Tax Break For Poor Funds GOP Donor's FL Superyacht Marina
Trump tax break for poor went to GOP donor’s superyacht marina. ProPublica: "The Rybovich superyacht marina lies on the West Palm Beach, Florida, waterfront, a short drive north from Mar-a-Lago. Superyachts, floating mansions that can stretch more than 300 feet and cost over $100 million, are serviced at the marina, and their owners enjoy Rybovich’s luxury resort amenities. Its Instagram account offers a glimpse into the rarefied world of the global 0.1% — as one post puts it, 'What’s better than owning a yacht, owning a yacht with a helicopter of course!' Rybovich owner Wayne Huizenga Jr., son of the Waste Management and Blockbuster video billionaire Wayne Huizenga Sr., has long planned to build luxury apartment towers on the site, part of a development dubbed Marina Village. Those planned towers, and the superyacht marina itself, are now in an area designated as an opportunity zone under President Donald Trump’s 2017 tax code overhaul, qualifying them for a tax break program that is supposed to help the poor. Then-Florida Gov. Rick Scott bestowed the tax break on the marina after a direct appeal from Huizenga Jr., according to a 2018 letter Huizenga Jr. wrote that was obtained by ProPublica. Huizenga and his family have been major donors to Scott. Even though the opportunity zone program is supposed to subsidize only new investment, Huizenga cited the already-planned Marina Village in his appeal to Scott. The state of Florida, based on an analysis of unemployment and poverty rates, had not originally intended to pick the census tract containing the superyacht marina for the program. But those plans changed in response to Huizenga’s lobbying, according to documents from the Florida Department of Economic Opportunity obtained by ProPublica. A little more than a week after the Huizenga letter, Scott announced his opportunity zone picks, which included the Rybovich marina area. At the same time, Scott rejected other, poorer tracts that the city of West Palm Beach had asked to be named opportunity zones."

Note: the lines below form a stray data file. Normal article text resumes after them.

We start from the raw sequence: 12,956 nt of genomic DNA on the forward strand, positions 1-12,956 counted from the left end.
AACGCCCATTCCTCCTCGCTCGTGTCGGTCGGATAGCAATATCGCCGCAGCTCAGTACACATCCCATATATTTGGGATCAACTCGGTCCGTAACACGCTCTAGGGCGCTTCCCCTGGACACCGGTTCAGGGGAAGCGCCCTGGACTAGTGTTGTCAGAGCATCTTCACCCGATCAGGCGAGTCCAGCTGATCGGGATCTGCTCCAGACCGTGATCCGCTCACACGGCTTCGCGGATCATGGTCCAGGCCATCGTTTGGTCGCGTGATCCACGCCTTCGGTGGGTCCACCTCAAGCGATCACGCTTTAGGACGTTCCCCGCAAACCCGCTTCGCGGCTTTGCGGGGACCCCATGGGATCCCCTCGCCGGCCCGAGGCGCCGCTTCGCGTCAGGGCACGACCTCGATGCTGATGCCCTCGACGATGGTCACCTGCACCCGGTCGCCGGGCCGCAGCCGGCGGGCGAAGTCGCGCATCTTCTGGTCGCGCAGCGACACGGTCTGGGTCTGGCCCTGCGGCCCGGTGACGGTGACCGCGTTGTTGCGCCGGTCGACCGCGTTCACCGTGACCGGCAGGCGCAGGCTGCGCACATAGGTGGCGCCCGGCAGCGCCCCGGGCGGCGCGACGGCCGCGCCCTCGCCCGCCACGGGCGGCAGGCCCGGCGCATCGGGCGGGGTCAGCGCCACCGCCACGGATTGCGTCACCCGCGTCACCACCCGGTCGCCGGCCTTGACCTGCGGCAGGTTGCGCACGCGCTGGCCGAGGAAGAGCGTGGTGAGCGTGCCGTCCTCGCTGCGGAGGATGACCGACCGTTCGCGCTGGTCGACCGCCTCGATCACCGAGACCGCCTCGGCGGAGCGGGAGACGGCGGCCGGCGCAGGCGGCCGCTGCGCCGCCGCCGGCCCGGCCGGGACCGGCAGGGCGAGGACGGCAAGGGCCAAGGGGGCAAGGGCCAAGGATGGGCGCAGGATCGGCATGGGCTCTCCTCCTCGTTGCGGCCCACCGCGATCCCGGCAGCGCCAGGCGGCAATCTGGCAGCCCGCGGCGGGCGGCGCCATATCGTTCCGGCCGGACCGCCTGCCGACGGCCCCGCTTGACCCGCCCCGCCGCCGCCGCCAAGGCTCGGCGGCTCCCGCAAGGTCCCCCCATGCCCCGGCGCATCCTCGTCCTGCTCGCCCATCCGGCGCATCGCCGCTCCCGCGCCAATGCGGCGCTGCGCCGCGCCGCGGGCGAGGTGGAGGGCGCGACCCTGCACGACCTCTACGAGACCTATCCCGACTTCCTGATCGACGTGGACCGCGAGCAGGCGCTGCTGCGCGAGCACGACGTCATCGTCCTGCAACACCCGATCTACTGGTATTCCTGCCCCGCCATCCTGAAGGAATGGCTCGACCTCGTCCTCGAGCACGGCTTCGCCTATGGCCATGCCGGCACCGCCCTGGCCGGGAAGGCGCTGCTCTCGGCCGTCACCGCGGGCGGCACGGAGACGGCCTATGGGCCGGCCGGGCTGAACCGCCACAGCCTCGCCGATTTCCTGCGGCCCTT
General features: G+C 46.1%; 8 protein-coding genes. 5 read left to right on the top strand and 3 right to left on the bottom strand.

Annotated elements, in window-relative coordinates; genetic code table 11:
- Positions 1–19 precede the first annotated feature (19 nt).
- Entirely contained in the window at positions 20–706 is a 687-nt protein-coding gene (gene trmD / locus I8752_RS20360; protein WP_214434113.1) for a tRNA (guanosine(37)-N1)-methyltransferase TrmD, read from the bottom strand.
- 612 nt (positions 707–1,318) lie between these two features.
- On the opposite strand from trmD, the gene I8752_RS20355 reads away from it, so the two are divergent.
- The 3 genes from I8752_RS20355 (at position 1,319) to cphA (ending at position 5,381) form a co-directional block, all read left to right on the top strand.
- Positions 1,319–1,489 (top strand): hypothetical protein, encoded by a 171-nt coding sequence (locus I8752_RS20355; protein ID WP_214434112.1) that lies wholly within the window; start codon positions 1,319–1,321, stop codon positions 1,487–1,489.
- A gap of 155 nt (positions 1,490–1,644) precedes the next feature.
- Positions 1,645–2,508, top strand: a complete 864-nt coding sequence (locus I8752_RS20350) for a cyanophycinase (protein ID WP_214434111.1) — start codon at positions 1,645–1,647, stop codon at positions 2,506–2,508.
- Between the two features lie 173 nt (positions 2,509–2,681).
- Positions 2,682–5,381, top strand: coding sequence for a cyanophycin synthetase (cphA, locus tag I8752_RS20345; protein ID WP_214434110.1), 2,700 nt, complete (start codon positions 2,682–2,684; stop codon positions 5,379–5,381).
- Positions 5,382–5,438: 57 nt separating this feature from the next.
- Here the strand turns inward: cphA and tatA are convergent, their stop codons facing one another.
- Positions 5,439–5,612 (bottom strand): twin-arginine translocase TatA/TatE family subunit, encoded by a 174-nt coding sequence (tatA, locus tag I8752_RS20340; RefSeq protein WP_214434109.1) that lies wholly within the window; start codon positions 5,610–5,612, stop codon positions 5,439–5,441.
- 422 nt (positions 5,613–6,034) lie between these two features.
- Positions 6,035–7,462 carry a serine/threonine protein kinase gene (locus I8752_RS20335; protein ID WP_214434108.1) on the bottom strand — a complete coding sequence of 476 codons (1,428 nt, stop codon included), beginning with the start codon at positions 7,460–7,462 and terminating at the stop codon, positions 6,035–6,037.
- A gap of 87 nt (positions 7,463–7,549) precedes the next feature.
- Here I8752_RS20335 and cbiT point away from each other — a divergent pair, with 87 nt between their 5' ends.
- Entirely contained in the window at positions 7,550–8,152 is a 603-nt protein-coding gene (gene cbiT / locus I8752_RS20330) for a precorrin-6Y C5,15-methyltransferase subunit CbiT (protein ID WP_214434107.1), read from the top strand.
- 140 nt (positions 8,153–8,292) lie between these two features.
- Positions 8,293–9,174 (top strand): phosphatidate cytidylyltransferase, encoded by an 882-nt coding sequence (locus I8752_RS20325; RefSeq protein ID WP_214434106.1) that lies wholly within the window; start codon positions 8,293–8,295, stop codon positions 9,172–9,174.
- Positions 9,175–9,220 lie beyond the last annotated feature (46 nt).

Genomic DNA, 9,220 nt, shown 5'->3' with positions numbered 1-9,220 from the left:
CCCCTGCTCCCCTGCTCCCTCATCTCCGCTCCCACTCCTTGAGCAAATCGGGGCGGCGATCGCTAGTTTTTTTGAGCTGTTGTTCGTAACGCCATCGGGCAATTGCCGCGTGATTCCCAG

CA's Newsom Temporarily Bans Fracking
Climate groups applaud Newsom's temporary fracking ban in California. Common Dreams: "Anti-fracking advocates were cautiously optimistic Tuesday after California Gov. Gavin Newsom announced a moratorium on fracking in the state and new steps to mitigate the disastrous public health effects that extractive industries have on communities. Author and 350.org co-founder Bill McKibben credited "relentless organizing" with pressuring the Democratic governor to ban—at least temporarily—the high-pressure steam injection central to the fracking process and pledge to reverse the increase in drilling permits that's taken place under Newsom's administration. 'It's not all that activists wanted, but that language is an important signal,' McKibben wrote of the temporary fracking ban. Newsom announced that, along with the fracking lease moratorium, the state would also commission an independent audit of regulators tasked with overseeing the oil and gas industries and would have federal scientists conduct third-party reviews of all drilling lease requests going forward. The state will also strengthen protections for communities near oil and gas wells."
Judge To Rule On McGahn Testimony
Judge intends to rule by Monday on House subpoena to Donald McGahn. WaPo: "A federal judge said she intends to rule no later than the end of the day Monday on whether former White House counsel Donald McGahn must testify under subpoena to Congress, after the House Judiciary Committee asked her to accelerate a decision because it aims to call him after the current round of public impeachment hearings finish in December. U.S. District Judge Ketanji Brown Jackson of Washington entered an order Tuesday about her deadline intent “absent unforeseen circumstances” shortly after a filing from House General Counsel Douglas N. Letter arguing last week’s opening of the hearings before the House Intelligence Committee was grounds for urgency. Those committee hearings are exploring President Trump’s request that Ukraine investigate former vice president Joe Biden — a potential 2020 political rival — and his son Hunter Biden. House Democrats are debating whether articles of impeachment should include obstruction of justice allegations detailed in the special counsel report by Robert S. Mueller III. 'Given that the House’s impeachment inquiry is proceeding rapidly, the Committee has a finite window of time to effectively obtain and consider McGahn’s testimony,' Letter wrote. 'The Judiciary Committee anticipates holding hearings after [the] public hearings have concluded and would aim to obtain Mr. McGahn’s testimony at that time,' Letter wrote."